Monday/ April 16

The life of the mind does not prevent you from enjoying the simple pleasures of mini golf. In fact, it might even encourage it. To build hype for Earth Day, Green Campus Initiative is sponsoring Mini Golf on the Quads, featuring a course made entirely out of recycled materials. If the cause is not enough, the spirit of competition should get your adrenaline running, as the tournament ends in a final showdown on Friday. (Pick quad, 11 a.m., free)

UT kicks off its spring season with its third annual New Works Week, a week of student-written works performed in seated readings. Monday night features four one-act plays and a song revue, while the longer pieces will be coming later in the week. Featuring some new faces in the University’s theater scene, as well as some of UT’s most experienced members, each night should be a diverse, unique collection of U of C minds beginning to flesh out a dramatic voice. (Francis X. Kinahan Third Floor Theater, 7 p.m., $6)

Tuesday/ April 17

One of America’s foremost journalists is a visiting professor at the U of C this quarter, and he is giving a lecture titled “Shakespeare: The Terror of Pleasure” Tuesday afternoon. Ron Rosenbaum has written for the The Village Voice, Esquire, Slate, and countless other prominent publications. He spent 10 years researching Hitler for his fifth book and moved unphased to Shakespeare for his most recent book, The Shakespeare Wars. Rosenbaum’s electric personality and insightful wit is not to be missed by any budding writer. (Social Sciences 122, 5 p.m., free)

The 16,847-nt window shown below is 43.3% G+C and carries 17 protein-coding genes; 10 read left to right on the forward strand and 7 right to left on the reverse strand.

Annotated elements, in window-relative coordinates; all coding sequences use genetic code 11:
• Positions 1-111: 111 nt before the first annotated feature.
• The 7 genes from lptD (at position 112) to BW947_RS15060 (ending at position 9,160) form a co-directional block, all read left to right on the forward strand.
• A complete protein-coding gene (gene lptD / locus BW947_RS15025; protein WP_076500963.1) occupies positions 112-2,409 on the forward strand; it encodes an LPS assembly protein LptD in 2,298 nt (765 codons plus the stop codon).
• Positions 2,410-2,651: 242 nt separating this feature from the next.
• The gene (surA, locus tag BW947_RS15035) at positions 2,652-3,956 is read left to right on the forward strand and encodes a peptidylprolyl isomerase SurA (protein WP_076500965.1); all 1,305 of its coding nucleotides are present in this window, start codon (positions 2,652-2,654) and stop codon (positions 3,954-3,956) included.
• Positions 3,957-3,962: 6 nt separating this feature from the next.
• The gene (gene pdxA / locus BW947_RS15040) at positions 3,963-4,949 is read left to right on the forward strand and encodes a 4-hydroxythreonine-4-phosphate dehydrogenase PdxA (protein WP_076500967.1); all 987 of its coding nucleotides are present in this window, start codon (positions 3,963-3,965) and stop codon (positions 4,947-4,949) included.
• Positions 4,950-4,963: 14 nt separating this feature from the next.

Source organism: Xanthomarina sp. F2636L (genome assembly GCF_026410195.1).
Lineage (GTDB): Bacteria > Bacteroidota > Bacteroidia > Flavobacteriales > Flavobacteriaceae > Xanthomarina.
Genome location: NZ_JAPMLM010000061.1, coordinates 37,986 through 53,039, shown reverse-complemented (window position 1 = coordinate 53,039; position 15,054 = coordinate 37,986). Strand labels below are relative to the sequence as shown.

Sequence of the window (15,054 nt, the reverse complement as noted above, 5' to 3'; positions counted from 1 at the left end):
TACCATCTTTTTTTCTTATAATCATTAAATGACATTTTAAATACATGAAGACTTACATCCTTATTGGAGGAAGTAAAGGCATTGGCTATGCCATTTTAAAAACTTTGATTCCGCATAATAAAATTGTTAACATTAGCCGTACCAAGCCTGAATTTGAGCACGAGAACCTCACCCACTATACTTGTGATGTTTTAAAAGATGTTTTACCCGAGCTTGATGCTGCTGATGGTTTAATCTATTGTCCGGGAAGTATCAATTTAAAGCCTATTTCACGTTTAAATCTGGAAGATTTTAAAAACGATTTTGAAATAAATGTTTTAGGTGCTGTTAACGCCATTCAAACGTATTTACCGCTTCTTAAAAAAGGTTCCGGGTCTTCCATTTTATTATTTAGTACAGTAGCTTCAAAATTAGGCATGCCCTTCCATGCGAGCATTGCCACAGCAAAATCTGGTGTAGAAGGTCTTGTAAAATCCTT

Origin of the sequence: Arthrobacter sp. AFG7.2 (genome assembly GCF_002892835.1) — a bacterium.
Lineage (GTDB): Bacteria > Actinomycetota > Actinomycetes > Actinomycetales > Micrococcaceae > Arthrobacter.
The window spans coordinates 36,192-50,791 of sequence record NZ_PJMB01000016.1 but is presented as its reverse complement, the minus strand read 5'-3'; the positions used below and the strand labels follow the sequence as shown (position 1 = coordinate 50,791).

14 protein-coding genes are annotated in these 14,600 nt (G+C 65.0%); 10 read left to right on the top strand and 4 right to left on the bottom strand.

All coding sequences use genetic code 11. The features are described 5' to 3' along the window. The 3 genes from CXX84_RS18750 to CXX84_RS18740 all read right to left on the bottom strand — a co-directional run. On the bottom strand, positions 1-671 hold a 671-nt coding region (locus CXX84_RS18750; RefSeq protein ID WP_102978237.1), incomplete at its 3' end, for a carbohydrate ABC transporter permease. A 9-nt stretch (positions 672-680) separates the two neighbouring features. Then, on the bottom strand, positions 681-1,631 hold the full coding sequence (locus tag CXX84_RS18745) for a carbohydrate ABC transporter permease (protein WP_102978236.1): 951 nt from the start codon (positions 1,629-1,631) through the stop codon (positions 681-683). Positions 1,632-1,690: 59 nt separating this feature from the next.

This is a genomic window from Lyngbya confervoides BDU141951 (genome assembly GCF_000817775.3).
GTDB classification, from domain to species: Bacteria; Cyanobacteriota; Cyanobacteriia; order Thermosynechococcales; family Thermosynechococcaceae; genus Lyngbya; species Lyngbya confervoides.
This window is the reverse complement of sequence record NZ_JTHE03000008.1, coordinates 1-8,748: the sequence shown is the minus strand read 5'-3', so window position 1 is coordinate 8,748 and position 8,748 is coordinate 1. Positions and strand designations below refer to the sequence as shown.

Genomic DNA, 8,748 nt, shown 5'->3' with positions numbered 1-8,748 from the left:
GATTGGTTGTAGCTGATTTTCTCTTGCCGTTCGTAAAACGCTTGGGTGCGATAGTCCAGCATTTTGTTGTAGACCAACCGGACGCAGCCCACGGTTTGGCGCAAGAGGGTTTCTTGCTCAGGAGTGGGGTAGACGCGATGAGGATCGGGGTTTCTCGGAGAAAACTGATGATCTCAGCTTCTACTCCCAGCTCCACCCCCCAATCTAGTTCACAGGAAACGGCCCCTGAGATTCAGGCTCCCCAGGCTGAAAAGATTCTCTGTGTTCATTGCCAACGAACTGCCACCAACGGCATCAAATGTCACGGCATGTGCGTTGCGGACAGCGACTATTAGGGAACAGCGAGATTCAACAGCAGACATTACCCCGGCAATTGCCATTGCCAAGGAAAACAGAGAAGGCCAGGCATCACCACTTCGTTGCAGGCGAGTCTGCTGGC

If comedy writing is more your style, you don’t want to miss “LOL 101: Comedy as Commentary,” sponsored by the Chicago Society. While you may know Homer Simpson and Jay Sherman quite well, this is your chance to get to know Mike Reiss, the man behind The Simpsons and The Critic. Other panelists include a co-creator of The Daily Show, the creator of The Fresh Prince of Bel Air, and Jordan Carlos, better known as “Stephen Colbert’s black friend, Alan.” It’s time to see if the men who write lines that split your sides can do the same while delivering those lines. (Cloister Club of Ida Noyes Hall, 7:30 p.m., free)

Wednesday/ April 18

Interesting narratives, Beatles-esque pop, and youthful melancholia come to Chicago as The Decemberists, an increasingly iconic twee pop band, perform Wednesday and Thursday nights. Releasing four albums in four years and the birth of his first child hasn’t stopped Colin Meloy from being an inspired performer, and the crowd should be as excited as ever in the wake of The Crane Wife, the Decemberists’ first album on a major label. (Riviera Theater, 7 p.m., $25)

Thursday/ April 19

Ron Rosenbaum isn’t the only speaker coming to campus this week who’s spent 10 years researching mass murderers. Eliot Jaspin, a Pulitzer Prize–winning journalist, comes to campus to discuss his book Buried in Bitter Waters: The Hidden History of Racial Cleansing in America, the product of a decade of tireless research. It may be a chilling discussion, but you certainly won’t regret going (International House, 6 p.m., free)